All I wanted when I asked my question last week was to find out about folks who might not fit the average profile of the fantasy footballer. I didn’t expect the responses I received to be calculated assaults upon the sensibilities of “true” football fans who hate fantasy for diving fan loyalties. Even less did I anticipate the sort of response that would outrage the family values segment of America. C’est la vie.

Readers may also recall that I asked for feedback from folks who thought their leagues were among the longest-lived in fantasy football history. The most impressive response I received along those lines came from Mike in Washington:
Our Fantasy Football League may very well be one of the most tenured in the nation, dating back to 1974. I remember because it was Dan Fouts' second year in the NFL, and I drafted him. During those early years, in a “scoring only league,” where TD passes count for 6 points, and yardage bonuses were unheard-of, if you didn't have Dan Fouts, you were fighting for 2nd place money, or worse, for almost the next decade, until the next QB phenom came along.
These were the most interesting and varied answers I received in response to last week’s query. But I was positively overwhelmed with feedback from people who wrote in to say they were white, male, in their mid-30s, and earning a figure not far from the FSTA average.

So why did they write in?

Because they all think that what sets a league apart from other leagues isn’t the number of women in the league (or even whether the women are wearing clothes), but the way the score is tallied or the way the league is structured. I never cease to be amazed at the astonishing variety of scoring systems that there are throughout the country. Plenty of these systems are seductively thoughtful, but I don’t have room to tackle them in this week’s column.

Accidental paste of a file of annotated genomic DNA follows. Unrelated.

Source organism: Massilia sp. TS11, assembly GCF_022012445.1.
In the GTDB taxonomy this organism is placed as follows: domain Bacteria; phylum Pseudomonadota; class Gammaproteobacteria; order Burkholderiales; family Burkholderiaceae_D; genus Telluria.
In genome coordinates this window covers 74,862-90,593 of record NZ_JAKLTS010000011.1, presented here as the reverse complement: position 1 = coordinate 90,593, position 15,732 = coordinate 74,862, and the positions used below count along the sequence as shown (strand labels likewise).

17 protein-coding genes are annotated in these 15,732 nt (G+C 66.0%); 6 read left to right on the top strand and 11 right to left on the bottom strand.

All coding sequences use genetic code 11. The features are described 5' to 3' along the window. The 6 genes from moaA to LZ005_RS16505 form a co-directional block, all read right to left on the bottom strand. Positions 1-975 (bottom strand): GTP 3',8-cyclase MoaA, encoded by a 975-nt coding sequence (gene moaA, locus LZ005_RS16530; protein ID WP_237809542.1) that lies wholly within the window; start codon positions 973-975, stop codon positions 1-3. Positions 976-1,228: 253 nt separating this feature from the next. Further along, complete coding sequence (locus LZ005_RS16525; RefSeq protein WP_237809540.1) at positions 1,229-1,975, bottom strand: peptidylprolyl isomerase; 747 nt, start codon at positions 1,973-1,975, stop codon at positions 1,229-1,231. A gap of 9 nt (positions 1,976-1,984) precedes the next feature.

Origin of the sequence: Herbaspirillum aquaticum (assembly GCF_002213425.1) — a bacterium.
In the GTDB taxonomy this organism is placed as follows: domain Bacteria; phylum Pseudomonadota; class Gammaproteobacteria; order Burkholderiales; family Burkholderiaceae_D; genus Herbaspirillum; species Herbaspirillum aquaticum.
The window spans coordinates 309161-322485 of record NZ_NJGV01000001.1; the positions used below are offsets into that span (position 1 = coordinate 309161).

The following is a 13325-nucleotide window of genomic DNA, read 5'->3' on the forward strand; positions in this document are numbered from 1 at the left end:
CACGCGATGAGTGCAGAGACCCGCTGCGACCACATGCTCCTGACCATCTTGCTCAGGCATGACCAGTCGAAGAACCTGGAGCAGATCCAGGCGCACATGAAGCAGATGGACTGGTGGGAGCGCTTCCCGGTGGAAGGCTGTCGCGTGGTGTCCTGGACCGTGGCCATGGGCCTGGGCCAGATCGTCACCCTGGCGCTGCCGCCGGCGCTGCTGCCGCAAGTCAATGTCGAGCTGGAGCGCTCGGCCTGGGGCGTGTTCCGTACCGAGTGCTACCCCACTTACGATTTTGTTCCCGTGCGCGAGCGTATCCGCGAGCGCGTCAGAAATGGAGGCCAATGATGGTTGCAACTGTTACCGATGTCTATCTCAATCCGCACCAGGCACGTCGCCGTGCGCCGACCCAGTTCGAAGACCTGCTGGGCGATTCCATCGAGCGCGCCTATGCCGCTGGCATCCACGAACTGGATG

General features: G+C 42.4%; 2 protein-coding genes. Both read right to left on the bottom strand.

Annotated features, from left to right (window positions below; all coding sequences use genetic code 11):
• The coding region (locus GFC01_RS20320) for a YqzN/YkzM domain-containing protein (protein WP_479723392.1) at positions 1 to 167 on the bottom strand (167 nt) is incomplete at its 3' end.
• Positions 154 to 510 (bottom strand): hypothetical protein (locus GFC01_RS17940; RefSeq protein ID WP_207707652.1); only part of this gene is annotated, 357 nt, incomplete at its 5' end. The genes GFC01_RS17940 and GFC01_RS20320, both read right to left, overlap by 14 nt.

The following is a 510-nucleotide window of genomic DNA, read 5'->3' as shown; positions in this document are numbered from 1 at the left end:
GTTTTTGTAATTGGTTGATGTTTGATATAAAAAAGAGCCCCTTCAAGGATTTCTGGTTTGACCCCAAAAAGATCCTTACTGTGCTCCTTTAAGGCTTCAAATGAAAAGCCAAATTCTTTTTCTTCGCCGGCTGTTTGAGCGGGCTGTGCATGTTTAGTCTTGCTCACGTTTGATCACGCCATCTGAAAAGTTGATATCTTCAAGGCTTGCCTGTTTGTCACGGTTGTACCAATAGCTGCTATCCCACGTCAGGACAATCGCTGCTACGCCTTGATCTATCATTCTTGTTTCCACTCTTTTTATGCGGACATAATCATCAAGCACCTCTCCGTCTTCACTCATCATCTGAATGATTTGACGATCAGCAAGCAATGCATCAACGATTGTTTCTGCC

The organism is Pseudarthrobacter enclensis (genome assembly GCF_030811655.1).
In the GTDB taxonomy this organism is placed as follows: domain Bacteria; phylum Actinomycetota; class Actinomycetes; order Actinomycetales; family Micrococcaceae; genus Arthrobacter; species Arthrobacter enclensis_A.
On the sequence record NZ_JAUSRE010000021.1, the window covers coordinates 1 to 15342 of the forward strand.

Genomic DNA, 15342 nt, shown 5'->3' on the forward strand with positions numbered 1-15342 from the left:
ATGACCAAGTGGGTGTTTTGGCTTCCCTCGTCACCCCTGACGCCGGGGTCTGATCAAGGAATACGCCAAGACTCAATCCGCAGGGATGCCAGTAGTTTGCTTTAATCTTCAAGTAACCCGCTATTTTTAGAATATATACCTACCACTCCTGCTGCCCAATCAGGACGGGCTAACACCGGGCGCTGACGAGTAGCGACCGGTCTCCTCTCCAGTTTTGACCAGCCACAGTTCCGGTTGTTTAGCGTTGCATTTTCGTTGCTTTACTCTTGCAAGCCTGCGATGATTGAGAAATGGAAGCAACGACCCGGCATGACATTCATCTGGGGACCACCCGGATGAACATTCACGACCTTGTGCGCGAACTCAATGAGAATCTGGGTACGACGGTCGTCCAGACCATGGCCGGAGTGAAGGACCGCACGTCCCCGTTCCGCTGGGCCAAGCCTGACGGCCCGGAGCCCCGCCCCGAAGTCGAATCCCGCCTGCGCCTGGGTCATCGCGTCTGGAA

This Week's Question:

Since I’ll put off my survey of responses explaining how particular scoring systems and league structures set certain leagues apart, I’ll invite those who want to get in their two cents on the question to write in this week.

Last Man Standing (Courtesy of Matt)

Trap Game: All divisional games

Note to self, don't assume that teams picked by experts are going to run away with their divisions. Last week was a perfect example of why they “play the games.” New Orleans played an inspired game against a team many consider a Super Bowl contender from the NFC, the Carolina Panthers, while the 49ers showed the world that the Rams, while great on Turf, are beatable any given Sunday.

This week the NFL has given fans divisional matchups in all but a few games. That said, always be careful in Last Man Standing pools when picking these games.

#3 New York Jets over Miami (0-1):

The Jets played embarrasingly against the Chiefs and deserved to lose the game, but they are supposed to contend for a playoff spot, and this week they play a team that really is one-dimensional (strictly defensive). If they can stretch Dolphins deep, which Denver couldn't, the Jets should win this in a tight game of divisional opponents. The Dolphins are playing tougher than most expected, but these teams know each other well and the advantage goes to the home team in this divisional battle.

#2: Pittsburgh at Houston (1-0):

Willie Parker had a phenomenal opening day against Tennessee, and week 2 should be no different against a Houston defense that has a hard time against a power run and a balanced passing game. While Houston is going to try and show that they are an improved team over last year, Bill Cowher's new weapon should control this game and take the Texans' crowd out of the game early.

#1: San Francisco and Philadelphia (0-1):

The 49ers played a perfect game to beat the Rams, but the Eagles are home and they are angry. This is a game that the Eagles should walk away with just on talent alone. Unlike the Rams, these Eagles are not going to be surprised knowing that someone from the NFC will be 2-0 this week.

For responses to this week's fantasy question or to share your LMS picks, please email me no later than 10 a.m. EST on Wednesdays during the football season.